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Discrete Mathematics I Lectures Chapter 8

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Discrete Mathematics ILectures Chapter 8

Some material adapted from lecture notes provided by Dr. Chungsim Han and Dr. Sam Lomonaco

Dr. Adam Anthony

Spring 2011

- If we want to describe a relationship between elements of two sets A and B, we can use ordered pairswith their first element taken from A and their second element taken from B.
- Since this is a relation between two sets, it is called a binary relation.
- Definition:Let A and B be sets. A binary relation from A to B is a subset of AB.
- In other words, for a binary relation R we have R AB. We use the notation aRb to denote that (a, b)R.

- When (a, b) belongs to R, a is said to be related to b by R.
- Example:Let P be a set of people, C be a set of cars, and D be the relation describing which person drives which car(s).
- P = {Carl, Suzanne, Peter, Carla},
- C = {Mercedes, BMW, tricycle}
- D = {(Carl, Mercedes), (Suzanne, Mercedes), (Suzanne, BMW), (Peter, tricycle)}
- This means that Carl drives a Mercedes, Suzanne drives a Mercedes and a BMW, Peter drives a tricycle, and Carla does not drive any of these vehicles.

- Definition:A relation on the set A is a relation from A to A.
- In other words, a relation on the set A is a subset of AA.
- Example:Let A = {1, 2, 3, 4}. Which ordered pairs are in the relation R = {(a, b) | a < b} ?

- Solution:R = {

(1, 2),

(1, 3),

(1, 4),

(2, 3),

(2, 4),

(3, 4)}

1

1

X

X

X

2

2

X

X

3

3

X

4

4

- How many different relations can we define on a set A with n elements?
- A relation on a set A is a subset of AA.
- How many elements are in AA ?
- There are n2 elements in AA, so how many subsets (= relations on A) does AA have?
- The number of subsets that we can form out of a set with m elements is 2m. Therefore, 2n2 subsets can be formed out of AA.
- Answer:We can define 2n2 different relations on A.

- Let A = {1,2,3,4,5} and R be a relation on A defined by (x,y) R y = 2x – 3. List the elements and draw an arrow diagram for the relation.

- If a relation is defined over a single set A, it seems wasteful to write out the set A twice for an arrow diagram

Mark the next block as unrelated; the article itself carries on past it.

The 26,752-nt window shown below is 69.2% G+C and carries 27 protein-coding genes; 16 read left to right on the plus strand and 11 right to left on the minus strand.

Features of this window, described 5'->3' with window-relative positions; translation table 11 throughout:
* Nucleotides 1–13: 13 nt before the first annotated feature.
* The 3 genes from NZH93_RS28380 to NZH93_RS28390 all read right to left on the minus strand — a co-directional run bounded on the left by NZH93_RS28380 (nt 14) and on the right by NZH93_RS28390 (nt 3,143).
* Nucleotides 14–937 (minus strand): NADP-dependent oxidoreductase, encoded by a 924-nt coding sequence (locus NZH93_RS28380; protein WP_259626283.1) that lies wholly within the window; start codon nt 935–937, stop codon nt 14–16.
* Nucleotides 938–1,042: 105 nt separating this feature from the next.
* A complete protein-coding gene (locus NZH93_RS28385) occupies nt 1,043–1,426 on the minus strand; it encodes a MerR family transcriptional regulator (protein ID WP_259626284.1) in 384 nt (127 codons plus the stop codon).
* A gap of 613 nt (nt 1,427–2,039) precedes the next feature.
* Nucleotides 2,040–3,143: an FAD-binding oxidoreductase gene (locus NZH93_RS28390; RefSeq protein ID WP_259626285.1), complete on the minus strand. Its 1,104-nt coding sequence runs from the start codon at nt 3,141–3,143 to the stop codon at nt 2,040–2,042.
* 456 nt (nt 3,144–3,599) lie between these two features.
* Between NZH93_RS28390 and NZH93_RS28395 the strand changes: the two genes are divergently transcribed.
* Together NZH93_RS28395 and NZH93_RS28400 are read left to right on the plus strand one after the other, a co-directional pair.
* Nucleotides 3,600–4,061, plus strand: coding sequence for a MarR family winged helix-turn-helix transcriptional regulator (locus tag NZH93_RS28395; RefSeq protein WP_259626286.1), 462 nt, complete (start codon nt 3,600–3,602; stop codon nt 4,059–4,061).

- We can use a directed graph instead
- Definition:A directed graph, ordigraph, consists of a set V of vertices (or nodes) together with a set E of ordered pairs of elements of V called edges (or arcs).
- The vertex a is called the initial vertexof the edge (a, b), and the vertex b is called the terminal vertex of this edge.

a

b

d

c

- Example: Display the digraph with V = {a, b, c, d}, E = {(a, b), (a, d), (b, b), (b, d), (c, a), (c, b), (d, b)}.

An edge of the form (b, b) is called a loop.

- Obviously, we can represent any relation R on a set A by the digraph with A as its vertices and all pairs (a, b)R as its edges.
- Vice versa, any digraph with vertices V and edges E can be represented by a relation on V containing all the pairs in E.
- This one-to-one correspondencebetween relations and digraphs means that any statement about relations also applies to digraphs, and vice versa (CH 10!).

- Draw the same relation, this time with a directed graph: Let A = {1,2,3,4,5} and R be a relation on A defined by (x,y) R y = 2x – 3.

- Let A = {2,3,4,5,6} and R be a ‘divides’ relation on A defined by aRb a|b
- Is 3R6?
- Is (2,5) R?
- Is (4,2) R?
- Draw the directed graph for R.

- Let A = {0,1,2,3,4,5,6} and R be the ‘congruence modulo 3’ relation on A defined by a R b a mod 3 = b mod 3.
- Is 4 R 1?
- Is 6 R 2?
- Is 5 R 2?
- Draw the directed graph for R.

- Let R by the ‘subset’ relation on ({a,b}) = {, {a},{b},{a,b}}, where x R y x y.
- Is {a} R {a,b}?
- Is {a} R {b}?
- Draw the directed graph for R.

- Let A = {x,y,z}, and B = A A. R is the relation defined on B by (a,b) R (c,d) a = c.
- Is (x,y) R (y,y)?
- Is (y,z) R (y,x)?
- Is (z,x) R (x,z)?
- Draw the directed graph for R.

- Let A be the set of all strings of 0’s and 1’s of length 2. The relation S is the set: (s,t) S the number of 0’s in s is greater than the number of 0’s in t
- List the elements of A
- List the elements of S
- Draw the directed graph for S

- We will now look at some useful ways to classify relations.
- Definition: A relation R on a set A is called reflexiveif (a, a)R for every element aA.
- Are the following relations on {1, 2, 3, 4} reflexive?